Practical Electronics for Inventors, Third Edition

November 18, 2013 - Comment

THE ELECTRONICS KNOW-HOW YOU NEED TO BECOME A SUCCESSFUL INVENTOR “If there is a successor to Make: Electronics, then I believe it would have to be Practical Electronics for Inventors….perfect for an electrical engineering student or maybe a high school student with a strong aptitude for electronics….I’ve been anxiously awaiting this update, and it was

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THE ELECTRONICS KNOW-HOW YOU NEED TO BECOME A SUCCESSFUL INVENTOR

“If there is a successor to Make: Electronics, then I believe it would have to be Practical Electronics for Inventors….perfect for an electrical engineering student or maybe a high school student with a strong aptitude for electronics….I’ve been anxiously awaiting this update, and it was well worth the wait.”–GeekDad (Wired.com)

Spark your creativity and gain the electronics skills required to transform your innovative ideas into functioning gadgets. This hands-on, updated guide outlines electrical principles and provides thorough, easy-to-follow instructions, schematics, and illustrations. Find out how to select components, safely assemble circuits, perform error tests, and build plug-and-play prototypes. Practical Electronics for Inventors, Third Edition, features all-new chapters on sensors, microcontrollers, modular electronics, and the latest software tools.

Coverage includes: Resistors, capacitors, inductors, and transformers Diodes, transistors, and integrated circuits Optoelectronics, solar cells, and phototransistors Sensors, GPS modules, and touch screens Op amps, regulators, and power supplies Digital electronics, LCD displays, and logic gates Microcontrollers and prototyping platforms, including Arduino DC motors, RC servos, and stepper motors Microphones, audio amps, and speakers Modular electronics and prototyping

Comments

J. Fulmer says:

BEST Book Out There for Electronics I teach an introductory class in electronics at a small university. The class is intended for scientists, not electrical engineers; so the emphasis is on basic knowledge, practical troubleshooting skills, and design. I’ve used the Second Edition of this book a number of times with some satisfaction simply because the book covered most of what I needed. It was a great reference book for just about anything someone would want to know about electronics.However, there were some notable gaps in the Second Edition that I typically teach in an electronics class; specifically, I teach a section on transducers and microcontrollers. With the Third Edition, there are new sections on sensors (transducers) and microcontrollers, and now this book has everything in it that I could possibly want to teach. I’ve been using the Arduino for class the last couple of years because most scientists would use a microcontroller to design a piece of equipment instead of discrete gates and logic…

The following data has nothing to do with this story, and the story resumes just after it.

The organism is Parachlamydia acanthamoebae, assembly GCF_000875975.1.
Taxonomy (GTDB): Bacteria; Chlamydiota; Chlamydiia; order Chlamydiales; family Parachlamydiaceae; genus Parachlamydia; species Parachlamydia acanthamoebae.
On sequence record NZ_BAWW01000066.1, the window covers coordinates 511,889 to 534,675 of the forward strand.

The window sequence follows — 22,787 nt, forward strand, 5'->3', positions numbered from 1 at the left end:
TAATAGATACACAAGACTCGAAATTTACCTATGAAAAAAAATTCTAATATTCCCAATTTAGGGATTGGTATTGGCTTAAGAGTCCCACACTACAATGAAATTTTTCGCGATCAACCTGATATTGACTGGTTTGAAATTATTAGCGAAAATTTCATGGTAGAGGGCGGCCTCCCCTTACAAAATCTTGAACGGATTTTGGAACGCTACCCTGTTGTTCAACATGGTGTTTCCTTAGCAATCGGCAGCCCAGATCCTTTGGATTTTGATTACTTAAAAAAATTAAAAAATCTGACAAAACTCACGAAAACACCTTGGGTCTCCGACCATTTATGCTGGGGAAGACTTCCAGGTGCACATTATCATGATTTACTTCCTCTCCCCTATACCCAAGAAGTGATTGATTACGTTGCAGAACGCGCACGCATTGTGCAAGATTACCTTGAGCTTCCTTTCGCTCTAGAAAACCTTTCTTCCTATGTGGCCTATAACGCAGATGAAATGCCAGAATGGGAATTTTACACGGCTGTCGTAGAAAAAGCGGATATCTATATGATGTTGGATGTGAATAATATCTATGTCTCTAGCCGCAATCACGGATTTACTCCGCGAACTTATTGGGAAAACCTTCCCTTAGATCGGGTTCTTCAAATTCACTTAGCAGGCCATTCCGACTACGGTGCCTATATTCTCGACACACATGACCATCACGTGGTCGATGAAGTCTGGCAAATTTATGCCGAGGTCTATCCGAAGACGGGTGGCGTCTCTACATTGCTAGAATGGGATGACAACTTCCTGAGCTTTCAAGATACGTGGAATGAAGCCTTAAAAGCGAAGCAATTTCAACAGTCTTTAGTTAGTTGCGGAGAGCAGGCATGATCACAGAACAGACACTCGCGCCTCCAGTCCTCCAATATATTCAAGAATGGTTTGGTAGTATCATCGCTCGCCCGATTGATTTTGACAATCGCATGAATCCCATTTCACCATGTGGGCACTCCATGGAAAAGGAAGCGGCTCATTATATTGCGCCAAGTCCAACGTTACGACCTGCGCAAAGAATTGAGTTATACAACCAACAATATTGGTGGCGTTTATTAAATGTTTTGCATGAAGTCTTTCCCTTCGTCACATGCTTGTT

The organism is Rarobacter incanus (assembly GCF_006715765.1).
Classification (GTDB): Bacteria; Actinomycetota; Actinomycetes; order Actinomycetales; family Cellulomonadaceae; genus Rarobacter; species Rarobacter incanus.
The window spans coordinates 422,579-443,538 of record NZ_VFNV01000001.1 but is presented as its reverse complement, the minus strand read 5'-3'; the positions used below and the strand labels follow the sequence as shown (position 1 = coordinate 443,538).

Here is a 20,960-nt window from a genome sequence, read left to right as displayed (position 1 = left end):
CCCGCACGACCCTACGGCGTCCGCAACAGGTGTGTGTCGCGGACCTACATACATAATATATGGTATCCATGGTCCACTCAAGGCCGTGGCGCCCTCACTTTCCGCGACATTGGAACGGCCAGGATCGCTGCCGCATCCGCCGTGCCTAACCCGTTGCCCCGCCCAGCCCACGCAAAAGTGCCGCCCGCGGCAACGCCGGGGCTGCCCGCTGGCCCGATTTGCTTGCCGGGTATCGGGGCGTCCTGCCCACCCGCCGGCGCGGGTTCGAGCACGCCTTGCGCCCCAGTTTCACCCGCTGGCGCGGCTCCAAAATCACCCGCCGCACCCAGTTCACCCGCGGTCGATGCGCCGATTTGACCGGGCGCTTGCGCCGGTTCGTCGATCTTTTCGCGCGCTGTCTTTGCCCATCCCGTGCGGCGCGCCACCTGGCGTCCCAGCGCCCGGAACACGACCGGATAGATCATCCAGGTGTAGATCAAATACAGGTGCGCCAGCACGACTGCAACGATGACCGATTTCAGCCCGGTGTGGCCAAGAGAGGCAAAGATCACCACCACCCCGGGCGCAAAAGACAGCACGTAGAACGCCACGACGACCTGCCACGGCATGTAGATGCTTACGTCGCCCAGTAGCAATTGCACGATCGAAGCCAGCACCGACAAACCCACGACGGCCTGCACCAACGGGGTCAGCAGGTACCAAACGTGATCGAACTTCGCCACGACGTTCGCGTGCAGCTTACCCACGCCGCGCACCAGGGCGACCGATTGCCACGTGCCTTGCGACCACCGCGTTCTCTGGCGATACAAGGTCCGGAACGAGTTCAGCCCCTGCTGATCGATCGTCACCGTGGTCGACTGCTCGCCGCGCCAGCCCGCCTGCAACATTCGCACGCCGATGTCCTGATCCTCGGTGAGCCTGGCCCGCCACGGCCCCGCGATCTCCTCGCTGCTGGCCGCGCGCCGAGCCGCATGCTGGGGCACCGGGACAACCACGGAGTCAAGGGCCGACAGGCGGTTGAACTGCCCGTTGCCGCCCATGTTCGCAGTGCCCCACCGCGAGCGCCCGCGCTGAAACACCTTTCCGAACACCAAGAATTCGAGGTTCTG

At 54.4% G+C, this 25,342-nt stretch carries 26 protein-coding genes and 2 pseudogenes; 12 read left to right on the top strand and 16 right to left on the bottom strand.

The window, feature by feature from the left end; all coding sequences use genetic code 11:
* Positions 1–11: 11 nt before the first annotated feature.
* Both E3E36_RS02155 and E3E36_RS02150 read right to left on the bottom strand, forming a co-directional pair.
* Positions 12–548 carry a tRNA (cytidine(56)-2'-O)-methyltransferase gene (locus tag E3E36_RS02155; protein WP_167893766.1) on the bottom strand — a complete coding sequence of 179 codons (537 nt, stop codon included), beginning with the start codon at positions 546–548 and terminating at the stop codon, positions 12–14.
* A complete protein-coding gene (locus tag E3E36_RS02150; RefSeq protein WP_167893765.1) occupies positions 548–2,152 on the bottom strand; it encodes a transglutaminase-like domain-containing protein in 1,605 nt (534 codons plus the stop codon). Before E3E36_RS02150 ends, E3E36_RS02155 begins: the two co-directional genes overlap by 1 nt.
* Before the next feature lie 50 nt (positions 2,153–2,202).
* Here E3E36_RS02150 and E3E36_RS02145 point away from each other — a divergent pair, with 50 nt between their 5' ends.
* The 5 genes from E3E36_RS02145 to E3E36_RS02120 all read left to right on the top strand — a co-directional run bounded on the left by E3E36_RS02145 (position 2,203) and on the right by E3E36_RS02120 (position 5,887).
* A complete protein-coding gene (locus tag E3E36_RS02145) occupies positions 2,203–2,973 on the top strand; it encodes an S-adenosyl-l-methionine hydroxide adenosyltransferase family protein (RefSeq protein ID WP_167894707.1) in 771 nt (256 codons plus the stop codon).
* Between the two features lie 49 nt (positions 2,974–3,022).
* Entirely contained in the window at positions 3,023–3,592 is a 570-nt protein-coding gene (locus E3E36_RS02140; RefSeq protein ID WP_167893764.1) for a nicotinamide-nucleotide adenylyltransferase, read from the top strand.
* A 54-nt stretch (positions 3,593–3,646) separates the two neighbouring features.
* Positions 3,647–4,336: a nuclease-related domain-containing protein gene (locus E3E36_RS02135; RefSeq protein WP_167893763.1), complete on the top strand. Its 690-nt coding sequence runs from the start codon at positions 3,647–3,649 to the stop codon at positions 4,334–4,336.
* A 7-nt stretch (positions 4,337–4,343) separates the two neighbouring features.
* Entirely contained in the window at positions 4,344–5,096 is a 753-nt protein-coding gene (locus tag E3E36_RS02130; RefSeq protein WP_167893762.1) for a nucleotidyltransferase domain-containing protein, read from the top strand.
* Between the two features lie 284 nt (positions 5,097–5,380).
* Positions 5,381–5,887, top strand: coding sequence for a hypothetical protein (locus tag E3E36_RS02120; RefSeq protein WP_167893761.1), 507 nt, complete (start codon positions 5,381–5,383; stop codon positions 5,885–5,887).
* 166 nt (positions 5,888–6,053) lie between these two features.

Georgia Green says:

Don’t get the Kindle edition! This is a wonderful book–5 star content–but the tables and diagrams are essential to its usability. The Kindle version ruins it by providing low-resolution images that become unreadable if you try to enlarge them even just to their original size.Buyers need to know the Kindle version is vastly inferior to the physical book. Amazon graciously allows a reversal of a Kindle purchase within 7 days. We reversed our purchase within the hour, but had we not immediately gone through the Kindle version and recognized the problem, we’d have wasted our money. Don’t waste yours.

Roy Ames says:

Best first book for Electronics I had a couple of electronics classes as part of my bachelors in Mechanical Engineering. We learned Kirkhoff’s rules and how to solve node mesh equations. The results were numbers though, not practical circuits. This book show how to use transistors, gates, op amps and microcontrollers. If you want to build a little circuit to run a robot or a sprinker system, you need to understand a few simple things like input/output impedances so that you don’t put more current though a device than it can handle. This book gives you this kind of understanding. It gives you what you need to turn datasheets into useful roadmaps for your projects… not a just set of numbers or equations but something that blinks, moves, or displays information.The other great book for me was “Art of Electronics” by Horowitz. With these two books and a few hundred hours or so making gadgets, you can be reasonably adept. Maybe not an electrical engineer, but well able to make basic robots, 3D printers and…

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